Directed by Dario Argento [Other horror films: L’uccello dalle piume di cristallo (1970), Il gatto a nove code (1971), 4 mosche di velluto grigio (1971), Profondo rosso (1975), Suspiria (1977), Tenebre (1982), Phenomena (1985), Opera (1987), Due occhi diabolici (1990, segment ‘The Black Cat’), Trauma (1993), La sindrome di Stendhal (1996), Il fantasma dell’opera (1998), Non ho sonno (2001), Il cartaio (2003), Ti piace Hitchcock? (2005), La terza madre (2007), Giallo (2009), Dracula 3D (2012), Occhiali neri (2022)]
While I’ve seen Suspiria a few times before, perhaps as many as three times, I’ve not seen Inferno up until the point of this writing. It’s a difficult movie to really get a feel for, but I’ll say that, while it wasn’t as striking and, I suspect, as memorable as Suspiria, there’s still stuff in here to enjoy.
It’s just possible that the movie lacks a certain cohesion. That’s not to say that Suspiria didn’t, but Inferno takes it to a whole new level. There’s a basic plot here, but the movie takes a rather meandering and sometimes disjointed approach to it, especially with Leigh McCloskey’s character not having a clue as to what was going on until the ending, and I’m guessing he didn’t really know then.
Inferno has a rather dream-like quality to it. There are some scenes that just seem off, or riddled with awkward dialogue, or character actions that don’t make a lot of sense. Most of the kills are great, but we never really find out who exactly is the one doing most of them, and generally, portions of the movie strike me as somewhat nonsensical.
None of this means the movie isn’t enjoyable. I will say that it probably went on a bit longer than it needed to, and the conclusion was, well, not amazing (and just brought forth a few more questions that were never even attempted to be answered), but it’s still occasionally fun. The special effects are decent, and the lighting is, of course, rather seductively ambient (though I will say that Suspiria’s lighting was quite a bit better). I think, in terms of enjoyment of the ludicrous nature of the film, the whole eclipse scene was definitely a trip.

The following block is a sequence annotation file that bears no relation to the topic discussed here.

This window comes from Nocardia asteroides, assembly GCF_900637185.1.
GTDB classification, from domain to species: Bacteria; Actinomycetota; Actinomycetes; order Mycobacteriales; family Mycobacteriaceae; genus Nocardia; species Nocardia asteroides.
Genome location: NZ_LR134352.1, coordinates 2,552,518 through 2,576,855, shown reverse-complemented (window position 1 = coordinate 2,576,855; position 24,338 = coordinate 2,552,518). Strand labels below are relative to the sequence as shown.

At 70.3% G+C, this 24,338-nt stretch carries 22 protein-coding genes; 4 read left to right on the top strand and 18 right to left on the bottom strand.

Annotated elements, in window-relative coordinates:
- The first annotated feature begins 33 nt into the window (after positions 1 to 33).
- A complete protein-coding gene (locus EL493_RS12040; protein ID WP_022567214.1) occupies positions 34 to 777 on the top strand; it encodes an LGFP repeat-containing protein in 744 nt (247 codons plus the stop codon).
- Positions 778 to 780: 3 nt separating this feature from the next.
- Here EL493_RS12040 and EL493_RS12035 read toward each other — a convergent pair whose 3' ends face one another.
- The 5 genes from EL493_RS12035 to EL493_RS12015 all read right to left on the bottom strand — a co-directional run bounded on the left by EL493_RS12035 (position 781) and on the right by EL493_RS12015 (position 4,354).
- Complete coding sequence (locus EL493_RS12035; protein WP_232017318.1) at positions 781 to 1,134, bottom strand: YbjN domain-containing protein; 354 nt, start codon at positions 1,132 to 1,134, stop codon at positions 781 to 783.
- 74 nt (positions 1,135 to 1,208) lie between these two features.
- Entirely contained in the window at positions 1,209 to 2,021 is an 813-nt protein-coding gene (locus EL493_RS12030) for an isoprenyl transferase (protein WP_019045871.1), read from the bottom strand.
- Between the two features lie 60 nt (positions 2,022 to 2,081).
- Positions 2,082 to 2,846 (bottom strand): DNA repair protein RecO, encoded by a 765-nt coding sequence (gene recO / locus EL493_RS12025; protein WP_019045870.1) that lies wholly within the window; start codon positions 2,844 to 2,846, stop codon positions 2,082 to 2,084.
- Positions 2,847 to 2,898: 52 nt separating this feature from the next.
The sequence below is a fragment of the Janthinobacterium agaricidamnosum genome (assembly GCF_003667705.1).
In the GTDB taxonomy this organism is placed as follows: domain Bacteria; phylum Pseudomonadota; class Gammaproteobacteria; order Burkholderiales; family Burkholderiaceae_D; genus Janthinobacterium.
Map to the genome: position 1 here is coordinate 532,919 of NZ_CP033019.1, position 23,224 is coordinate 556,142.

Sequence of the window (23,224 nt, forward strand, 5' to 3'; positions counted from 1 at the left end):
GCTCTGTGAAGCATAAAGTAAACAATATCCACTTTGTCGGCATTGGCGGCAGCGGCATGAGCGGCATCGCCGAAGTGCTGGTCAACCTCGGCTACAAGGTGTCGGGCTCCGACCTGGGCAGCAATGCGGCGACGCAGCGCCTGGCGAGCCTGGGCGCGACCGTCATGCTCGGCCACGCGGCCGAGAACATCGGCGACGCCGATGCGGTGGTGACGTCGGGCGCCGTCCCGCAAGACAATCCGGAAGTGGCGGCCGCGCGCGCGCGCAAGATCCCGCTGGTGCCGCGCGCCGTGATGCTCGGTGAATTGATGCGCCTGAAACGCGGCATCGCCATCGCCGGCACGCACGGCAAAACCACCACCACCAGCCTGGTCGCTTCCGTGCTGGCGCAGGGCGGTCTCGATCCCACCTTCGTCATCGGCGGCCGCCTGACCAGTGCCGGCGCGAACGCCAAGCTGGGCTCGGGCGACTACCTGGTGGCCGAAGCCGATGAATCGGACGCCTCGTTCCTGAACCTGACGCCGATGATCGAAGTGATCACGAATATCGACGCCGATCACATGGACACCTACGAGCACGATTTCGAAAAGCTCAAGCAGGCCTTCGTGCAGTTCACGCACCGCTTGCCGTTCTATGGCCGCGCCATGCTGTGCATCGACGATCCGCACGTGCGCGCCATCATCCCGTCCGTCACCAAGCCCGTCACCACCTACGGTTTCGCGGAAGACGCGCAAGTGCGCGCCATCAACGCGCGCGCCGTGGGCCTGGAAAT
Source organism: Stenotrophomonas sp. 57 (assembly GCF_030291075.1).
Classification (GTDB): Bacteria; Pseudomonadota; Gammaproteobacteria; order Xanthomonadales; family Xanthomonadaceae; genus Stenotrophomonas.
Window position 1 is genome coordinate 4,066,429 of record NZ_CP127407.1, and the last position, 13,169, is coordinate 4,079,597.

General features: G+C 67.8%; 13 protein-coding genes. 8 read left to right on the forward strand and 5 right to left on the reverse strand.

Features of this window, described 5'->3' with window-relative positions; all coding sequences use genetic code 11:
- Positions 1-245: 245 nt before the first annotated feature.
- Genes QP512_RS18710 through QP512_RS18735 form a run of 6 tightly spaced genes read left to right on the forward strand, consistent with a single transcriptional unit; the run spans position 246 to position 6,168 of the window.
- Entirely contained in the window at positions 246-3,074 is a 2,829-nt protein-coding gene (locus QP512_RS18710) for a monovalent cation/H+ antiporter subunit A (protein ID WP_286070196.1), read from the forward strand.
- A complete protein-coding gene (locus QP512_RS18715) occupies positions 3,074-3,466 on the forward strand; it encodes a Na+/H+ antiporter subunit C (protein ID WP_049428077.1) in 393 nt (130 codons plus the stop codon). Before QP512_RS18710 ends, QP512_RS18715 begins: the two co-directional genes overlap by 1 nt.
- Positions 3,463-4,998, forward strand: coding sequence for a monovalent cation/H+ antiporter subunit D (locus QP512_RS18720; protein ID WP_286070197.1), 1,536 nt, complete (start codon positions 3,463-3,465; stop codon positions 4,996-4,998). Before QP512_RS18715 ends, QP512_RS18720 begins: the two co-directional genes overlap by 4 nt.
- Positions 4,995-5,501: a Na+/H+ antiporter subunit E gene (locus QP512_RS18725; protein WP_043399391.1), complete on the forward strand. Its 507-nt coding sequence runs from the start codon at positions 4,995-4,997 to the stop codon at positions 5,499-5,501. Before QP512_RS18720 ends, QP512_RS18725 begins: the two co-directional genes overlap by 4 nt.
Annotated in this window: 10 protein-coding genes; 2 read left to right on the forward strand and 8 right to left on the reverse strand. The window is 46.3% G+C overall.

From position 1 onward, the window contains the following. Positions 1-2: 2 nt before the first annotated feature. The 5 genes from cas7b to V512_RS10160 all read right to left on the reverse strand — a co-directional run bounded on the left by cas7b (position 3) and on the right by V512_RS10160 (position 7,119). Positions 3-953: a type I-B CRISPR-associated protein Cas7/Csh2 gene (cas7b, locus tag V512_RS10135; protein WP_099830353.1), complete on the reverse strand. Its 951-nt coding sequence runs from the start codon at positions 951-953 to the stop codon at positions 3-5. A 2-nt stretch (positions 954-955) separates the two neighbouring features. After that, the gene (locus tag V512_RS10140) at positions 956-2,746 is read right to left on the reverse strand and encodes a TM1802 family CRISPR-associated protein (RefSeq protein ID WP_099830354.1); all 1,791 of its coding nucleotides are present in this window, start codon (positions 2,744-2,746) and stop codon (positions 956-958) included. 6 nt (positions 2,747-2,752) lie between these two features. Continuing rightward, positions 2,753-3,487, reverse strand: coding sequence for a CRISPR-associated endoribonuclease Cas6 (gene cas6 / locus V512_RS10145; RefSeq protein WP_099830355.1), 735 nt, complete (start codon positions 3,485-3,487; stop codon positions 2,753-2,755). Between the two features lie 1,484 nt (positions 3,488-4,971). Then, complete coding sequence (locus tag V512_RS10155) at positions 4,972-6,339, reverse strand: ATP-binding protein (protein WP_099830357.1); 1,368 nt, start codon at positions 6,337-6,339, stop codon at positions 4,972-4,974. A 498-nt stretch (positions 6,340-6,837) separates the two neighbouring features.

Generally, I don’t know if most of the performances are all that memorable. McCloskey sort of had appeal as the lead, given that he had no idea whatsoever that anything supernatural was even going on until the end. He was basically clueless throughout the whole film (which lead to a somewhat amusing line near the end), but I don’t know if that makes him necessarily memorable. That said, the same could be said for both Irene Miracle and Eleonora Giorgi. Daria Nicolodi seemed somewhat pointless, but Alido Valli was rather fun to see again (she was also in Suspiria).
It’s sort of hard to pinpoint what exactly makes this film a little less stellar than his former film in the series. Inferno does meander a bit, and at times feels a bit aimless. The conclusion, especially that skeleton costume, seemed a iffy. The soundtrack was just a bit eclectic. It’s still a decent film, and I do think it’s probably above average, but Suspiria is, in my opinion, better.